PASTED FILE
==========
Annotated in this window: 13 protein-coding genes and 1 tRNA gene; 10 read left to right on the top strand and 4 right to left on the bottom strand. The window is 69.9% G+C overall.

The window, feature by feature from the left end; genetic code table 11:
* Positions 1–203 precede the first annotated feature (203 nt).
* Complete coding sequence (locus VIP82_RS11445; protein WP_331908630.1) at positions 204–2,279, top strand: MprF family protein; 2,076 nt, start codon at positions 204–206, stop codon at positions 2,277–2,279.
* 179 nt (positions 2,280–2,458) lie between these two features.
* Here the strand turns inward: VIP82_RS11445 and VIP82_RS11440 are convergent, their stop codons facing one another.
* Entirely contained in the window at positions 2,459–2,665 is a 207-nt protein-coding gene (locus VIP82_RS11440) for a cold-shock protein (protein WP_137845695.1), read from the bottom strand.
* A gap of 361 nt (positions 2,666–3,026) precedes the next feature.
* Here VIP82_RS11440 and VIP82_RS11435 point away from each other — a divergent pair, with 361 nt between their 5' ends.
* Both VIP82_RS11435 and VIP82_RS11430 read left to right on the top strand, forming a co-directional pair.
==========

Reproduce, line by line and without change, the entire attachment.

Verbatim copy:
Annotated in this window: 13 protein-coding genes and 1 tRNA gene; 10 read left to right on the top strand and 4 right to left on the bottom strand. The window is 69.9% G+C overall.

The window, feature by feature from the left end; genetic code table 11:
* Positions 1–203 precede the first annotated feature (203 nt).
* Complete coding sequence (locus VIP82_RS11445; protein WP_331908630.1) at positions 204–2,279, top strand: MprF family protein; 2,076 nt, start codon at positions 204–206, stop codon at positions 2,277–2,279.
* 179 nt (positions 2,280–2,458) lie between these two features.
* Here the strand turns inward: VIP82_RS11445 and VIP82_RS11440 are convergent, their stop codons facing one another.
* Entirely contained in the window at positions 2,459–2,665 is a 207-nt protein-coding gene (locus VIP82_RS11440) for a cold-shock protein (protein WP_137845695.1), read from the bottom strand.
* A gap of 361 nt (positions 2,666–3,026) precedes the next feature.
* Here VIP82_RS11440 and VIP82_RS11435 point away from each other — a divergent pair, with 361 nt between their 5' ends.
* Both VIP82_RS11435 and VIP82_RS11430 read left to right on the top strand, forming a co-directional pair.